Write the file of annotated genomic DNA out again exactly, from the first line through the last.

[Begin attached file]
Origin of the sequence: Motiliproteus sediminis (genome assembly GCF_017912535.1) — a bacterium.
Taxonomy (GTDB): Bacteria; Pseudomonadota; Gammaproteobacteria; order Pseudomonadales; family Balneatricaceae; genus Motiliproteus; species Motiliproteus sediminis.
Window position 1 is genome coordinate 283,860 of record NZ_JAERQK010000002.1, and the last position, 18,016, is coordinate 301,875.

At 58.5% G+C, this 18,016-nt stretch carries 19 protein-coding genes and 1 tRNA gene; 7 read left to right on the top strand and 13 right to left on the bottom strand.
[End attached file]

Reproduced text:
Origin of the sequence: Motiliproteus sediminis (genome assembly GCF_017912535.1) — a bacterium.
Taxonomy (GTDB): Bacteria; Pseudomonadota; Gammaproteobacteria; order Pseudomonadales; family Balneatricaceae; genus Motiliproteus; species Motiliproteus sediminis.
Window position 1 is genome coordinate 283,860 of record NZ_JAERQK010000002.1, and the last position, 18,016, is coordinate 301,875.

At 58.5% G+C, this 18,016-nt stretch carries 19 protein-coding genes and 1 tRNA gene; 7 read left to right on the top strand and 13 right to left on the bottom strand.